The following is an excerpt from Practice Perspectives: Vault's Guide to Legal Practice Areas.
Sally Wagner Partin, Partner
Sally Wagner Partin is a partner in Sidley’s office in San Francisco where she represents companies in a broad range of M&A transactions involving public and private entities, strategic alliances, securities offerings, and corporate governance, with a particular focus on life sciences/health care, financial services, and technology companies. Sally regularly represents companies in their cross-border M&A transactions. She is experienced at advising public companies on corporate governance and best practices, disclosure, and other SEC compliance issues, as well as ISS/proxy advisory firm matters, shareholder engagement, and activism. She also provides strategic counseling to companies, ranging from newly formed startup teams to mature late-stage private companies, on matters spanning the entire corporate life cycle, including pre-incorporation planning, general corporate representation and counseling, and venture capital financings. Sally was selected by The Recorder as one of the Next Generation Women Leaders in Tech Law. The Deal named Sally a “Rising Star” and profiled her in its Movers and Shakers series in 2020.
Describe your practice area and what it entails.
I advise clients on a variety of corporate transaction and governance matters. My primary focus is on public and private M&A, and roughly 80 percent of my practice is representing large, strategic acquirers (who I also advise from a public company reporting and governance standpoint as well). Being in Silicon Valley, I also do a lot of emerging company work, and my experience in M&A is invaluable here. I see what makes companies succeed and fail during M&A exit rounds and ensure that my startup clients are positioned for success in future M&A activity.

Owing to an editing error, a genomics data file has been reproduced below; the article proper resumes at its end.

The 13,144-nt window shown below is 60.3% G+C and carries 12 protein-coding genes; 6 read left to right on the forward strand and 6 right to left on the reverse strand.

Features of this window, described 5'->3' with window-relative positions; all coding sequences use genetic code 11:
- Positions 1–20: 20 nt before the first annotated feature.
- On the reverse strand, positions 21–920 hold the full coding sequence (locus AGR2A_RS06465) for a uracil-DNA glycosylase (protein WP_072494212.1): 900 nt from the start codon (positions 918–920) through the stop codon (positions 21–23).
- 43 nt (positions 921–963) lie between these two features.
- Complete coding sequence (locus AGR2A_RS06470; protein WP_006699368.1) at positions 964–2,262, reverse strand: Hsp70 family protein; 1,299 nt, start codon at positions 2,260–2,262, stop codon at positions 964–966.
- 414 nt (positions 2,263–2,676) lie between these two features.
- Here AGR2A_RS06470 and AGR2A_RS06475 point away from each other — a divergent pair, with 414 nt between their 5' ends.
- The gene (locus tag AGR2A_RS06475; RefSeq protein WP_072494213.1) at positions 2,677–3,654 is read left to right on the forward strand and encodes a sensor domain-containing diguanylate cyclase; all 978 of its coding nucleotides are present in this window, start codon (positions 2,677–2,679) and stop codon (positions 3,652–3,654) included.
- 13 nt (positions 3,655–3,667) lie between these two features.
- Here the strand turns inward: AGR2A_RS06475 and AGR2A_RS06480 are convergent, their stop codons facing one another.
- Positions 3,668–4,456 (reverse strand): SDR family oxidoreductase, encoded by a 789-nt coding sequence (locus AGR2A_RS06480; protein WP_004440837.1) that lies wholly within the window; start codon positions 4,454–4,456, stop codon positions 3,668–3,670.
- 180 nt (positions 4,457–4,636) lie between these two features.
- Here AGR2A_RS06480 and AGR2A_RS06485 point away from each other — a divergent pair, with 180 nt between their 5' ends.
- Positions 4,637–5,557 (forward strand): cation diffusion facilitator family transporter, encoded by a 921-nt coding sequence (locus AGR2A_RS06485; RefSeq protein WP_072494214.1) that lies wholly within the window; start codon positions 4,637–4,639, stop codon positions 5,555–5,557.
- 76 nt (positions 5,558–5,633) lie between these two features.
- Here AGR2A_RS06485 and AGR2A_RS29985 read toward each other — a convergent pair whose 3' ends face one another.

What types of clients do you represent?
I usually represent buyers (although I do sell-side work as well) in M&A transactions. Some larger buy-side companies I have worked with include Roche, Intuit, Palo Alto Networks, Omnicell, PayPal, eBay, Cadence Design Systems, Dolby, and DaVita, among others.
What types of cases/deals do you work on?
I buy and sell public and private companies with a focus on health care and life sciences; fintech; and data security and general Bay Area “tech” deals, with a focus on software.
How did you choose this practice area?
When I was in law school, I was pretty sure I wanted to do transactional work, but I did not know what kind. Although negotiations are really high pressure and can be heated, fundamentally, a corporate practice is one that works towards getting deals done and creating value, and I always liked the practical, collaborative nature of the practice.
M&A is so dynamic I knew that I would never be bored, and I enjoy doing lots of smaller tasks at once. Even as a summer associate who did not know much about different types of corporate law, I understood that was a better fit for my personality than researching a point of law and preparing a memo for a few days, so I quickly ruled out litigation.
I also found amazing mentors in the M&A practice area—and, just like in law school, sometimes the best way to make sure you get the most out of an experience and learn a lot is to pick the teacher, not the class. This has been a critical to my success at Sidley and in BigLaw practice.
What is a typical day like and/or what are some common tasks you perform?
There are no typical days in my practice. M&A is a demanding and dynamic industry; it requires business professionals and legal practitioners to process information quickly and respond to evolving terms under demanding conditions. Keeping up with the pace of the industry requires consistent contact with clients—which is one of the best parts of the job. Much of my day is spent on the phone and on email, helping clients to respond to the challenges and the complexity inherent in the industry. But not all days are spent on the phone advising clients. I often spend the whole day discussing the terms of a transaction with my client and drafting or revising a merger agreement.